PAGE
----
Just the other day I was saying no to a customer at work about something, but for the life of her she just wasn’t accepting it.  She kept pressing me and pressing me, rewording her question and standing around as if her persistence would make me change my mind.  That lady just wasn’t hearing or accepting my no – and it’s not like I even wanted to tell her no!  I realistically just didn’t have the means to supply what she was looking for.  I used this example specifically to say ladies, I think we’re the ones who are really guilty of this.  We ask the one person on our ask list to fill the need we have and when they can’t do it, we take it so personally that we push and pressure as opposed to accept and affirm.  And there’s a really good chance that the reason the person is saying no to you (and they don’t need to explain or justify their no) is because they legitimately cannot help at this time.  When we’ve got a need that has to be filled (i.e. volunteers for the spaghetti dinner, more leaders for your ministry, a chaperone for the kid’s movie night), be sure to have some back-up options – and be sure you’re good with them.  This will make hearing and accepting a “no” significantly easier.

3. Choose words wisely.

Sometimes all it takes for us to feel less busy is to use words like “no” more and words like “I’m busy” less.  I really think our busy lives are reflective of busy attitudes and of living in a culture where busy is valued.  A couple of years ago I was encouraged to start planning my weeks, including slotting in things like “Sabbath rest” and “social time.”  At first I thought I was being ridiculously OCD, but as my mentor assured me, “you’re just being wise with your time!”  In fact, as I penned into my week the things I needed to do I found that I was much less stressed and I had more free time to invest in relationships that had so long been ignored.  I started saying no to things when it fell the same day as “Sabbath rest,” and I limited myself to being involved in significantly less ministry opportunities.  The reality was I wasn’t needed everywhere, and in saying no to people I stopped hindering others from excelling in their gifts.  Whereas I previously thought I was the “best,” I soon came to see that there were several others who were better, and that was a gift all in itself (it’s a gift called delegation; a whole different blog!)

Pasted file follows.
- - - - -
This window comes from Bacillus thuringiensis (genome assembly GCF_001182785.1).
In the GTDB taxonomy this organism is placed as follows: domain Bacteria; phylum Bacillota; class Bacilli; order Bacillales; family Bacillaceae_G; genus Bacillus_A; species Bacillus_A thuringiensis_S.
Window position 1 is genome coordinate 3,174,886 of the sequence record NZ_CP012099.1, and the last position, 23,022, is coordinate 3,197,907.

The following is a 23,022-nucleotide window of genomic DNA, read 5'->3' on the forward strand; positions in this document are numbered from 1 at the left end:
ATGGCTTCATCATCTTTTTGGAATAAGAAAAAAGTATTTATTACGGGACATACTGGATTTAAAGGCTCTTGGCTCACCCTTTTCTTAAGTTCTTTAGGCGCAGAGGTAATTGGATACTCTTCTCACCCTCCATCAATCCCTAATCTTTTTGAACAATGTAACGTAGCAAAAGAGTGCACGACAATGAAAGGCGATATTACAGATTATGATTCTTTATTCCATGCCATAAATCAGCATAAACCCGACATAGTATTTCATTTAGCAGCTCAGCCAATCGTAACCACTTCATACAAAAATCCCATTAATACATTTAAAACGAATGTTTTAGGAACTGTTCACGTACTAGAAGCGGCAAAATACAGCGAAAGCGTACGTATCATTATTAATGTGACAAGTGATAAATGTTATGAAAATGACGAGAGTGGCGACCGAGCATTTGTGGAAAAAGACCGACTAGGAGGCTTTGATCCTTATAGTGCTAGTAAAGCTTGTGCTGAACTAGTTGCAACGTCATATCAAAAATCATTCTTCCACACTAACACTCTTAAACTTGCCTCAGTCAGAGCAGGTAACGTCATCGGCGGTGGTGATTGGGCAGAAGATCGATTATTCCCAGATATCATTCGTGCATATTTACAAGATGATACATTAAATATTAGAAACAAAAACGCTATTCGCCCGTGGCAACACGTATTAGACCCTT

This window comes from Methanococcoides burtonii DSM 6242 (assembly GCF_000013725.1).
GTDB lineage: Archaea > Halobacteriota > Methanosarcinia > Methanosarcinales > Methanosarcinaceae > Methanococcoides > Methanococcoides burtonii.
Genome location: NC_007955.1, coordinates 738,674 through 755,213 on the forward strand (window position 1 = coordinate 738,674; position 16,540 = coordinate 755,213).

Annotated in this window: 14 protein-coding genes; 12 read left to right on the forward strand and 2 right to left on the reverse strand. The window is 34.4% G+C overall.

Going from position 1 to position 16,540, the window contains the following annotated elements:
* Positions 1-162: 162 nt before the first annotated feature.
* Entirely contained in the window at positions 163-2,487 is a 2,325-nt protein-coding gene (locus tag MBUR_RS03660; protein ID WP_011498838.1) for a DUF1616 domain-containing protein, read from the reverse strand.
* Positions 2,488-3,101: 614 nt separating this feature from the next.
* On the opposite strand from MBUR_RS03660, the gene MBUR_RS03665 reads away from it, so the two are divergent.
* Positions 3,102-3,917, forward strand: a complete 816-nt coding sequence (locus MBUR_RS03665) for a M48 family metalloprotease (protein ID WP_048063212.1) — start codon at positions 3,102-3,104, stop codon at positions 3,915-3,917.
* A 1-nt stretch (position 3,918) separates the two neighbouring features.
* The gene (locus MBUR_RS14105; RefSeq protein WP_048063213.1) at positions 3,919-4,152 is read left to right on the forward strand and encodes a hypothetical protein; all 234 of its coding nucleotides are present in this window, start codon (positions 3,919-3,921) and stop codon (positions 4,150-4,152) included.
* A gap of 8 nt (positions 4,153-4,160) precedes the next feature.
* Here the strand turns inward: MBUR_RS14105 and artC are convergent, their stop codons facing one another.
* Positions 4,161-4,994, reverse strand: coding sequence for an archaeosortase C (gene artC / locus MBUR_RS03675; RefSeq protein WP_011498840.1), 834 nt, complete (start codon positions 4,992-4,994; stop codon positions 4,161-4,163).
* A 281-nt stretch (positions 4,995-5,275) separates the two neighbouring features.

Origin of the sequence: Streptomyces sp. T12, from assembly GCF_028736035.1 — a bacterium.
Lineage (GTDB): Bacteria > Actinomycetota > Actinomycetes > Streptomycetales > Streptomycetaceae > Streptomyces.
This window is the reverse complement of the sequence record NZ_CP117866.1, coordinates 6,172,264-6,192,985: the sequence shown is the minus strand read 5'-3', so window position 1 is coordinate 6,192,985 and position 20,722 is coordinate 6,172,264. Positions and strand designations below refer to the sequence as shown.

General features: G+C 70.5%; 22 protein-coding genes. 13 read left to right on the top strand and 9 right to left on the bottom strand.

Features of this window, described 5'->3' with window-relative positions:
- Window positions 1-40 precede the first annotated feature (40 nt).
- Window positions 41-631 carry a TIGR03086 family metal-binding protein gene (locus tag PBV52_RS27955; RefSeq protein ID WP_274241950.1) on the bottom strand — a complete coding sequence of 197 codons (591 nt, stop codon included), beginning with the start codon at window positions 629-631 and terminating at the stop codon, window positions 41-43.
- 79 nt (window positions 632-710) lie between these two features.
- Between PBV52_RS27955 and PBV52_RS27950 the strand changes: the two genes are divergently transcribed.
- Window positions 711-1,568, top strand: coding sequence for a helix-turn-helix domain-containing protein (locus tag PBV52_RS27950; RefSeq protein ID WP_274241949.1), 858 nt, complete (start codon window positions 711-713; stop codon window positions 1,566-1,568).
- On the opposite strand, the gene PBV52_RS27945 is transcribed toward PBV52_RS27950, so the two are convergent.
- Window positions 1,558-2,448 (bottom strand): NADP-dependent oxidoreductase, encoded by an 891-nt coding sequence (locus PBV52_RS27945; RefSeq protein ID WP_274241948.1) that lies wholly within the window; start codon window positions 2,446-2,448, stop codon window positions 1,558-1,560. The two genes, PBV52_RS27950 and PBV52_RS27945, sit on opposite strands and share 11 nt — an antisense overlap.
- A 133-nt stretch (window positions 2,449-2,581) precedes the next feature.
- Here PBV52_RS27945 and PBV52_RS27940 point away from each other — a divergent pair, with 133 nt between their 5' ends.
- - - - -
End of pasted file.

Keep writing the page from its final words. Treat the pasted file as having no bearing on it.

So, how about it?  Shall we be more grateful, accept the no, and choose the words we use more wisely?  You have permission.  You’re allowed to take a break.  You’re allowed to recharge.  You’re allowed to spend a Friday night on a date with the man you fell in love with all those years ago – kids, ministry, homework and busy free.  You’re allowed.

God is more sovereign than our no

God is faithful to us when we invest in our relationship with Him and the ones He’s given us to love especially.  God is more sovereign than our no, and if whatever you said “no” to is supposed to flourish, then it will flourish under His will.  Don’t you worry.  Really.  Take a deep breath (really, take a deep breath)…hold it there for a minute…you have permission to not be busy, and to just say no.  I dare you to try it sometime soon (like…later today?)

Wanting to learn how to say no and stop relying on “busy” as an identity?

Come join us for a Discipleship Training School where you can learn about God’s faithfulness and your identity in Him apart from what you do.

Ready to make the jump.

At YWAM Montana-Lakeside, we are all about doing whatever it takes to know God and to make Him known, together! We’d love to help you make that next step in your global missions education. Apply now!